Continued from Part 2: Larry's Fire
Notes from initial meeting with patient James S.
James presents as a slight, agitated, intellectually brilliant 8 year old with classic nascent schitzotypal personality disorder coupled with some paranoia and megalomania/insecurity. Stanford-Binet: ceiling, 164. Referred to me by his father, a neurologist at Northwestern, who worries about his social and educational development. His fifth grade teacher reported that James daydreams, completes homework sloppily if at all, and talks to himself and writes in his notebook instead of playing with other children. His father confirmed, saying that James has only a few acquaintances, all of whom are adults: the local librarian in Evanston, a private violin teacher, and a Japanese colleague who is teaching James Japanese, James exhibits little subjective distress about his paucity of social interaction, stating that kids are boring and cruel. When I inquired further about the nature of the cruelty, James demurred, stating gnomically that “Power wins out.” His reticence extended to the subject matter in his notebooks, of which he stated he had 43 completed and he was looking forward to filling the 44th.
“Jim! Move, man. D’hells matter with you?”
“Fine fine sorry I know,” Jim said, shooting his hand out and retreating his bishop to a4 and slapping the analog clock in one fluid motion. Willie, an Asian grad student in physiology, returned to the board with a quizzical expression on his face. “Eenteresting,” Vladmir kibitzed, “is very strong move, is Philosopher-style move, to retreat and attack at same time.”
A small crowd watched Willie and The Philosopher play. It was a nightly ritual in the summer, and they made a striking pair. Willie: short and boyishly roundfaced, looking more 16 than his actual 26. And Jim, or “The Philosopher” as they called him, thin white hair, mussed, combat jacket and plaid shirt, face stretched over his sharp features, deeply tanned a sort of unwholesome yellow. He looked closer to 70 than his actual 49, and was sort of a volatile figure around the pavillion. As the days wore on, and he got more drunk, he would inevitably burst into choleric rage over a bet, a touched piece (“We play touch move here, mister.”), or some other minor infraction. By 5 p.m., roughly when the nightly Willie-Philosopher matches were fought, he was usually docile with inebriation, fagged and tagged from sun and smoke and drink and a day of exertion. Not infrequently, Willie or an onlooker had to rouse Jim from his stupor so he could make his move. Odds on the matches were 4 to 1 against Willie, a fairly strong local master in his own right, subject to slight fluctuation due to the crowd's estimation of Jim’s precise level of awareness.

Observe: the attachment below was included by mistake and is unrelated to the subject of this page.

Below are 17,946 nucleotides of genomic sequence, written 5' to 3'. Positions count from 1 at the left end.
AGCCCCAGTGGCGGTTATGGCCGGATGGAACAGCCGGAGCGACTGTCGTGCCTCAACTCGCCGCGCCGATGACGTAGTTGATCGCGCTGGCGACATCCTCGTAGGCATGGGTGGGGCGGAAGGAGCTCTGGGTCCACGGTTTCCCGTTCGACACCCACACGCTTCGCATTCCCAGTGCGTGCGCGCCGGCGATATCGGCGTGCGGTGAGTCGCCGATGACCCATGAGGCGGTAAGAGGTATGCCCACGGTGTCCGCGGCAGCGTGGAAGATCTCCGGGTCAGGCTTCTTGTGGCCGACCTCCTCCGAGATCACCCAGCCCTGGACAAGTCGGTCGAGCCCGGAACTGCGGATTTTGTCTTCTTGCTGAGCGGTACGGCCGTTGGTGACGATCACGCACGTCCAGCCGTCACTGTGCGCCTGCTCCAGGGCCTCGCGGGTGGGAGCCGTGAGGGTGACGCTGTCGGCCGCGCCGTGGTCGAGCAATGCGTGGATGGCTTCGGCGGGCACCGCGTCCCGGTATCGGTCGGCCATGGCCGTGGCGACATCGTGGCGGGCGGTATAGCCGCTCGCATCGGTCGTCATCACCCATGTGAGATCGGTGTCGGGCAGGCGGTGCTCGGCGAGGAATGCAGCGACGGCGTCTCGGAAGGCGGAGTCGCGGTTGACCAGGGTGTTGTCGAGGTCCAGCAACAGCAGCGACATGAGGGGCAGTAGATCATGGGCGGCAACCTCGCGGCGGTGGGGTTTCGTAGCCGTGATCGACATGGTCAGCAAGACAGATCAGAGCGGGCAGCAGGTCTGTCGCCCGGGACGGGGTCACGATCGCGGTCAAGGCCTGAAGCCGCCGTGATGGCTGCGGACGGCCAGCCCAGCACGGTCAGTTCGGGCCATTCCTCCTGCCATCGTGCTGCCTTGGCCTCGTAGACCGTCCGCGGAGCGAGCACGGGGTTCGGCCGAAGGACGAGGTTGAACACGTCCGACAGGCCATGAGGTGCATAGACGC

On the most general level, he said that his notebooks contained the blueprints for a new society, which he claimed is an amalgam of the shogunate kingdoms of medieval Japan and the philosopher-kingdom described in Plato’s Republic. Also contained therein were sketches of the characters populating his kingdom, sketches and maps of its physical aspects and short depictions of events which might transpire during daily life. He described the totality consisting of “tableaux” which, in aggregate, function as a sort of multidimensional film – spanning the visual, social, economic and metaphysical – which arise from the individual parts in a gestalt manner. This last feature, as James described it, seemed to provoke in the patient a high degree of agitation bordering on mania. When I inquired as to the cause of his affective shift, the patient said that when he talks of such matters, even to his father or to his other acquaintances, they never fully understand him, sometimes telling him to calm down. Indeed, throughout our discussion, when the levels of abstraction would increase James seemed to grow more manic and flustered in direct proportion.
Standing there, the light ebbing and cool settling in, there was a sense of conviviality amongst the crowd – assorted students and joggers and players and bums – which was rarely seen amongst such diverse groups. Sometimes the chess columnist from the Sun Times would come down to watch the games, and there were frequently photographers, snapping up this last vestige of the urban commons which long ago faded into myth. Now and again Jim would drop his head back and whirl it around slowly, taking in the dizzy panorama of the Lake Michigan shoreline, south to the ferris wheel at Navy Pier and north a bit to the bland, squat North Street beach house, the hotels and posh apartments of the Gold Coast along Lake Shore Drive receding into shadow, and the sundry crowd, most of whom regarded him as a colorful character, some as acquaintance, and a few as friend. To James, this was the best present approximation of home, the place he’d been meticulously plotting out for himself since he was old enough to pick up a pen, then a chess piece, then a bottle.
Part 4: Todd's Opening Everything